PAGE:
Like William and John Bartram, the Landreths introduced a number of botanic firsts to Philadelphia – the Zinnia from Mexico in 1798; the first truly white potato in 1810, and Bloomsdale Spinach in 1826. And for a city that markets itself “with Love,” Landreth introduced the tomato, aka the Love Apple, in 1820.

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Jeffrey C. Nekola from the University of New Mexico publishes a terrific website, the “Heirloom Vegetable Archive,” that depicts a broad array of heirloom vegetables along with great photos and descriptive captions.

Anita Mc Kelvey © 2011-2016
The Philadelphia Pepper Project

Feeding the Spirit

February 15, 2012

Turn on and tune in to the webcast “Feeding the Spirit: Museums, Food and Community” this Friday, February 17, from 1:45-5 p.m.

This “national potluck” is a gathering of food scholars, professionals and others who will explore how museums can promote food literacy, healthy and sustainable food services, as well as use food to build participation and strengthen community connections.

It’s every bit what the Philadelphia Pepper Project is all about.     logo

The free program is being hosted by the Center for the Future of Museums (CFM), a think tank and research and design lab to help museums transcend their traditional missions by fostering more creative programming. CFM is affiliated with the American Association of Museums.

Although the primary audience for this webinar is people who work in, and with, museums, anyone can join in the conversation, especially those who work with food, or who are involved with community health issues such as childhood nutrition and gardening.

Featured panelists on the program include Jeannette Ickovics from the Yale School of Public Health, who will talk about how museums can promote food literacy and improve community health; Elizabeth Meltz, director of food safety and sustainability for the Batali/Bastianich Hospitality Group in NYC; and, Erika Allen, Chicago and National Outreach coordinator for Growing Power. Later afternoon programming, moderated by Elizabeth Merritt from AAM, includes Ismael Calderon, director of science at Newark Museum; Jessica Harris, noted culinary historian and professor at Queens College, CUNY; and, Jane Pickering, associate director at Yale Peabody Museum of Natural History.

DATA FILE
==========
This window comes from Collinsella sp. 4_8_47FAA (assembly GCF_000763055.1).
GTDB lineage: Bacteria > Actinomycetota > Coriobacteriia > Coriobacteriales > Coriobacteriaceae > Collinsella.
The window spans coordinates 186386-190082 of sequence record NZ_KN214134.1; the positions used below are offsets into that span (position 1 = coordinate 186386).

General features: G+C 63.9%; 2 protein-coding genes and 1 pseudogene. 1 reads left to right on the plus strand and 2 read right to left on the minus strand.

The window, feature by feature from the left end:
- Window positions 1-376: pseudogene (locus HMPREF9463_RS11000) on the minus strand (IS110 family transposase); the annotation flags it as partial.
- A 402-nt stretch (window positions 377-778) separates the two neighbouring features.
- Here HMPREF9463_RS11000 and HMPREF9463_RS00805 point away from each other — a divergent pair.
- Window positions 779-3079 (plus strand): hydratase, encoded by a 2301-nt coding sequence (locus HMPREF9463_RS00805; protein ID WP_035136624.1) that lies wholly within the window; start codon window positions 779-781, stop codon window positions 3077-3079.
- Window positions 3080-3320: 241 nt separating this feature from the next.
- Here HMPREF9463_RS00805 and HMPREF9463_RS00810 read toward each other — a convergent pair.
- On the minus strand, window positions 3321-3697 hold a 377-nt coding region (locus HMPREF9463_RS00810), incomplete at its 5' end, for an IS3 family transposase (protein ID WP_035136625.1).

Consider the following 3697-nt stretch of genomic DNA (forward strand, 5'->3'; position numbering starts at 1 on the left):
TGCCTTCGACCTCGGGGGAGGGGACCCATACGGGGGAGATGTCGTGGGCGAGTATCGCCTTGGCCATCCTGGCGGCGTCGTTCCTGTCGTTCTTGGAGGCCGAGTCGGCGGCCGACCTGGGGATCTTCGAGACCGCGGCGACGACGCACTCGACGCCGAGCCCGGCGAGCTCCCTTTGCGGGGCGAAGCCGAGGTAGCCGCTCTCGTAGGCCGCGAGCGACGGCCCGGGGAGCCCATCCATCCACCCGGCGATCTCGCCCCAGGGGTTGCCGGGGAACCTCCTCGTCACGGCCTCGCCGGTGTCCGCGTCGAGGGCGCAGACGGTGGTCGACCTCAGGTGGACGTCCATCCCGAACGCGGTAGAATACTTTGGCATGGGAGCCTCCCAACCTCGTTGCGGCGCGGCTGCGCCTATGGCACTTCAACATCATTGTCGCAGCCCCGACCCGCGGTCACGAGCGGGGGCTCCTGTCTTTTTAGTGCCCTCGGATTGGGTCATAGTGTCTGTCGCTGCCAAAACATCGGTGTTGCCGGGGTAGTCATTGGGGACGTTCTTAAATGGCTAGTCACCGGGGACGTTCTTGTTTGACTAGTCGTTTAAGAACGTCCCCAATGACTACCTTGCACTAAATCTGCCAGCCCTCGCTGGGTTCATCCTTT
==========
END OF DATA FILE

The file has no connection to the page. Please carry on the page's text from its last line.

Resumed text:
To learn more or to register on line for the program, contact the Center here:


Anita Mc Kelvey © 2011-2016 The Philadelphia Pepper Project

Pick a Pickled Pepper

January 4, 2012

Here’s a recipe for Green Pepper MThe Original White House Cook Book, 1887 Editionangoes from the 1887 edition of The Original White House Cook Book.

“Select firm, sound, green peppers, and add a few red ones, as they are ornamental and look well upon the table. With a sharp knife remove the top, take out the seed, soak overnight in salt water, then fill with chopped cabbage and green tomatoes, seasoned with salt, mustard seed and ground cloves. Sew on the top. Boil vinegar sufficient to cover them, with a cup of brown sugar, and pour over the mangoes. Do this three mornings, then seal.”

Below are Ellen M. Emlen’s recipes for Pickled Mangoes and Pickled Peppers from her handwritten collection of 19th-century recipes published in 2011 by the Historical Society of Pennsylvania.


“Choose the mangoes when green, lay them in salt & water till they are yellow. Then green them with weak vinegar & water. Cut a piece out of the side & take out the seeds. Prepare the following stuffing, which is sufficient for 18 mangoes – A pint of mustard seed, 2 oz. cloves, 2 oz. allspice, 2 oz. whole black pepper (all of them whole/ 4 sticks horseradish chipped, wet all these with vinegar, stuff the mangoes, put a clove of garlic in each, & tie the piece in which you cut out; put them in the jars & cover with boiling vinegar – When you green the mangoes, you must put cabbage leaves all round the kettle.”


“Cut a slit in the peppers, put them in an earthen jar, put cabbage leaves over them & 2 handfuls of salt on the top. Boil vinegar & fill the jar completely. Let them stand 3 days; then boil the same vinegar & put on them again – repeat this every 2 or 3 days, until the peppers are of a fine green color when they will be fit for use.”

Anita Mc Kelvey © 2011-2016 The Philadelphia Pepper Project